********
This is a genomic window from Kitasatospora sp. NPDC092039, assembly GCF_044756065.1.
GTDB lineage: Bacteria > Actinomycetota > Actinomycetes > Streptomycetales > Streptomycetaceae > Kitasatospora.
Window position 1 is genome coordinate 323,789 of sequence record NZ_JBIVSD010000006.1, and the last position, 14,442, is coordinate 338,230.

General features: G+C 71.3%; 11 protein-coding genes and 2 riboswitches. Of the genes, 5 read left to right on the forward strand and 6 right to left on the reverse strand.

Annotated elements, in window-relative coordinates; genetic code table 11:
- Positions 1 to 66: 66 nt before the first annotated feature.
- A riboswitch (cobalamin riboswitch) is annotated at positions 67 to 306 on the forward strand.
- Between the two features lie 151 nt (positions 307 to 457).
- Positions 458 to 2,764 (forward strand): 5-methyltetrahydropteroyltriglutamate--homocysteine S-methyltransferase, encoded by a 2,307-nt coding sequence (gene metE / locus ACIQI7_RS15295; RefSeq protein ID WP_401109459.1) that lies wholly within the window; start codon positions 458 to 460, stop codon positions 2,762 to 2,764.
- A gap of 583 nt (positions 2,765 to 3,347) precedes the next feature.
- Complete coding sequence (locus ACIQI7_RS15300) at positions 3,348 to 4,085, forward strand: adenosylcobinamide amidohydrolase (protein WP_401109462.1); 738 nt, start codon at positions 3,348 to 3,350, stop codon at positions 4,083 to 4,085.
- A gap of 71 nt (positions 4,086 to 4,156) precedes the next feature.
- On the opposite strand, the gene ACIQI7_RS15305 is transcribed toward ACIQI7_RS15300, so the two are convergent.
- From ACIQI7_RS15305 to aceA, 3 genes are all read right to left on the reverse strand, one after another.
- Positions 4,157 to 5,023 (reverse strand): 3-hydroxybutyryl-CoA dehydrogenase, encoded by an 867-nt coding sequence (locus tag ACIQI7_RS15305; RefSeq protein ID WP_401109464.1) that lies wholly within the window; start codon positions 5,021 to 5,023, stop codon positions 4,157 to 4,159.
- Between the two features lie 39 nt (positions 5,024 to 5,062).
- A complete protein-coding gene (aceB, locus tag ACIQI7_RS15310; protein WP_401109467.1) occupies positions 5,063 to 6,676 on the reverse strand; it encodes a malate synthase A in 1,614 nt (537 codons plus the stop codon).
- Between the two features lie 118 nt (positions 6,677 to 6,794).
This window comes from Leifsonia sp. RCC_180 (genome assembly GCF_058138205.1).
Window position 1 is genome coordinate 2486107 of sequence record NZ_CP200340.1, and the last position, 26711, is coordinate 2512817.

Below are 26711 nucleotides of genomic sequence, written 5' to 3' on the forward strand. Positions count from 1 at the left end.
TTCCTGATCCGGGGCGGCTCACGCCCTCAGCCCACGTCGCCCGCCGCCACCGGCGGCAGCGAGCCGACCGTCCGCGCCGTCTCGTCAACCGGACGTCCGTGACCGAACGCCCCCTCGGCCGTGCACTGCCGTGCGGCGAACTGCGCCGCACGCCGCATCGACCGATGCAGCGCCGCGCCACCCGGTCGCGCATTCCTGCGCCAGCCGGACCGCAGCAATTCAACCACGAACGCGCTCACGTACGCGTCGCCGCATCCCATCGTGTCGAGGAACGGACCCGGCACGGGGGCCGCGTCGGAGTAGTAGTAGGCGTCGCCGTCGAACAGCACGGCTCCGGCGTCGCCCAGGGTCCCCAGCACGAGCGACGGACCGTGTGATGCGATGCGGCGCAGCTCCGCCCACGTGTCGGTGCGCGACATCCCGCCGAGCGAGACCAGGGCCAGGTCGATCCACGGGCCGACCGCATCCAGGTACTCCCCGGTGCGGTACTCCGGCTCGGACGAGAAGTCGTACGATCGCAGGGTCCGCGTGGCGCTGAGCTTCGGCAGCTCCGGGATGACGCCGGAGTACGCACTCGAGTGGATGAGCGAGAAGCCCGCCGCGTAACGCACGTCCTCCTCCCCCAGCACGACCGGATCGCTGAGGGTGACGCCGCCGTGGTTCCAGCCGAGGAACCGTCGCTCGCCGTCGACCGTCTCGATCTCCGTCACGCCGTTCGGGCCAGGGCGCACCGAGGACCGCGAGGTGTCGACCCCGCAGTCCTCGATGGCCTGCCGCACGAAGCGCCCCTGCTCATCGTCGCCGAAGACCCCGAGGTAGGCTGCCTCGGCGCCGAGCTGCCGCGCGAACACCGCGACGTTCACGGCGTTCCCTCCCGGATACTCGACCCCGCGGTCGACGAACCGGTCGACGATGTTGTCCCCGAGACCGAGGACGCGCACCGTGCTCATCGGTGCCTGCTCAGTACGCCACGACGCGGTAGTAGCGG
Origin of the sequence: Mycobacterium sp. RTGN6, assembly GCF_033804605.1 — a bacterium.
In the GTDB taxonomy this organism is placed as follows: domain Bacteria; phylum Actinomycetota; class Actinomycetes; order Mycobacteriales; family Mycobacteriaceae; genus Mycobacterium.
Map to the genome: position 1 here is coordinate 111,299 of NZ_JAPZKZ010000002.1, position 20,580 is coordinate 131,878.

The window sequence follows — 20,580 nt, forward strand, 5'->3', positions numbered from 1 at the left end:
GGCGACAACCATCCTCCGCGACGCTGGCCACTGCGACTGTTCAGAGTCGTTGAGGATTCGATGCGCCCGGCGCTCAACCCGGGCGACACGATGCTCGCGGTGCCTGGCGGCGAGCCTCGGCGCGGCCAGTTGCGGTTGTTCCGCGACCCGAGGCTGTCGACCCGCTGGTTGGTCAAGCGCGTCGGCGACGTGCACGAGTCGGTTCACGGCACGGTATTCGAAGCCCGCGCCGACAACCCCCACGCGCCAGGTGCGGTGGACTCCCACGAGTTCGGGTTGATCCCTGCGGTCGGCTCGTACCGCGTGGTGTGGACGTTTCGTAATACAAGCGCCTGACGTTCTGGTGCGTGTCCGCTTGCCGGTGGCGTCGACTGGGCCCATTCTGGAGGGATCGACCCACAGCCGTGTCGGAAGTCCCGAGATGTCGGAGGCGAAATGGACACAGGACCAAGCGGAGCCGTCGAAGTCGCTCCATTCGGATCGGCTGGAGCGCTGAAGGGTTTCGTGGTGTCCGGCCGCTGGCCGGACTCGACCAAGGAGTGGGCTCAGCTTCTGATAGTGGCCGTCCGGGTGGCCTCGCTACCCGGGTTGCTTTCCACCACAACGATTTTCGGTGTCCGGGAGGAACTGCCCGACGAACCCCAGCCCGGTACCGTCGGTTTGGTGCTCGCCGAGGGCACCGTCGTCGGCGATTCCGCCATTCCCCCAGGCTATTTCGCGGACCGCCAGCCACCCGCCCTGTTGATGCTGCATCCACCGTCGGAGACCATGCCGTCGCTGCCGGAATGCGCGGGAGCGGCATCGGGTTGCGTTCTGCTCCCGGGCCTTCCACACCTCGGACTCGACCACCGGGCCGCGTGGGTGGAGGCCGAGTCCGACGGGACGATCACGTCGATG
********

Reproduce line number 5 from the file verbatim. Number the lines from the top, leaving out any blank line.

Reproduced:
Annotated elements, in window-relative coordinates; genetic code table 11: